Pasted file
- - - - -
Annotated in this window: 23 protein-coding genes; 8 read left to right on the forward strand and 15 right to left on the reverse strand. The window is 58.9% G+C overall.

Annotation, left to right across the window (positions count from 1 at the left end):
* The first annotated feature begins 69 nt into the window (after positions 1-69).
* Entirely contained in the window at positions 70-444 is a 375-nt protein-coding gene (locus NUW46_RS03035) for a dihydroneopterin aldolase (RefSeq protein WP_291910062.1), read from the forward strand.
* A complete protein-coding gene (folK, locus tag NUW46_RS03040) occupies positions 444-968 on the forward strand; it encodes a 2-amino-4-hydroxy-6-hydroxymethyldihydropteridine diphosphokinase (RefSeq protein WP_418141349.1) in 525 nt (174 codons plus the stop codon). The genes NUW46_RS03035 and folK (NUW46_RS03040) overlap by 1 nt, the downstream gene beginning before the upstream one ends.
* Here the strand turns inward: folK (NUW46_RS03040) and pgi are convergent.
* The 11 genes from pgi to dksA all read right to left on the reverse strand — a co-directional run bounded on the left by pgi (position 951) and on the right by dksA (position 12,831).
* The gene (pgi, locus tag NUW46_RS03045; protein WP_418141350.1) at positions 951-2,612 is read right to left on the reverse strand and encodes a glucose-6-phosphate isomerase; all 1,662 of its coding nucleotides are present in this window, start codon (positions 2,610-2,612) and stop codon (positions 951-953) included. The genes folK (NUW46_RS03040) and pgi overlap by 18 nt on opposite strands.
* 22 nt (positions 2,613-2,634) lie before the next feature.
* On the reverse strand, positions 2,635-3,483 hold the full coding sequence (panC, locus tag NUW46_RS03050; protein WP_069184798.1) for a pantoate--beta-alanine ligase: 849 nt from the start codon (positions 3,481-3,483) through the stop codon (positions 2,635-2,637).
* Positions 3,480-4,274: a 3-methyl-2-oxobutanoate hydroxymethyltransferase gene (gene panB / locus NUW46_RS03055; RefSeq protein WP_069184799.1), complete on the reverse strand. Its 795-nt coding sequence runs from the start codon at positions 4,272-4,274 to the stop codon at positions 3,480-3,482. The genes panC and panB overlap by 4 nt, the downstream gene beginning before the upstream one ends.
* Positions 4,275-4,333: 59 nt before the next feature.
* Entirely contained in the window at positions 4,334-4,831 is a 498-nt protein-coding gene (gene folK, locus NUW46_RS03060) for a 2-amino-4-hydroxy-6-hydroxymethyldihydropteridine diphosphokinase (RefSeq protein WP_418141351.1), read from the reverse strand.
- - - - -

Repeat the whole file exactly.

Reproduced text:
Annotated in this window: 23 protein-coding genes; 8 read left to right on the forward strand and 15 right to left on the reverse strand. The window is 58.9% G+C overall.

Annotation, left to right across the window (positions count from 1 at the left end):
* The first annotated feature begins 69 nt into the window (after positions 1-69).
* Entirely contained in the window at positions 70-444 is a 375-nt protein-coding gene (locus NUW46_RS03035) for a dihydroneopterin aldolase (RefSeq protein WP_291910062.1), read from the forward strand.
* A complete protein-coding gene (folK, locus tag NUW46_RS03040) occupies positions 444-968 on the forward strand; it encodes a 2-amino-4-hydroxy-6-hydroxymethyldihydropteridine diphosphokinase (RefSeq protein WP_418141349.1) in 525 nt (174 codons plus the stop codon). The genes NUW46_RS03035 and folK (NUW46_RS03040) overlap by 1 nt, the downstream gene beginning before the upstream one ends.
* Here the strand turns inward: folK (NUW46_RS03040) and pgi are convergent.
* The 11 genes from pgi to dksA all read right to left on the reverse strand — a co-directional run bounded on the left by pgi (position 951) and on the right by dksA (position 12,831).
* The gene (pgi, locus tag NUW46_RS03045; protein WP_418141350.1) at positions 951-2,612 is read right to left on the reverse strand and encodes a glucose-6-phosphate isomerase; all 1,662 of its coding nucleotides are present in this window, start codon (positions 2,610-2,612) and stop codon (positions 951-953) included. The genes folK (NUW46_RS03040) and pgi overlap by 18 nt on opposite strands.
* 22 nt (positions 2,613-2,634) lie before the next feature.
* On the reverse strand, positions 2,635-3,483 hold the full coding sequence (panC, locus tag NUW46_RS03050; protein WP_069184798.1) for a pantoate--beta-alanine ligase: 849 nt from the start codon (positions 3,481-3,483) through the stop codon (positions 2,635-2,637).
* Positions 3,480-4,274: a 3-methyl-2-oxobutanoate hydroxymethyltransferase gene (gene panB / locus NUW46_RS03055; RefSeq protein WP_069184799.1), complete on the reverse strand. Its 795-nt coding sequence runs from the start codon at positions 4,272-4,274 to the stop codon at positions 3,480-3,482. The genes panC and panB overlap by 4 nt, the downstream gene beginning before the upstream one ends.
* Positions 4,275-4,333: 59 nt before the next feature.
* Entirely contained in the window at positions 4,334-4,831 is a 498-nt protein-coding gene (gene folK, locus NUW46_RS03060) for a 2-amino-4-hydroxy-6-hydroxymethyldihydropteridine diphosphokinase (RefSeq protein WP_418141351.1), read from the reverse strand.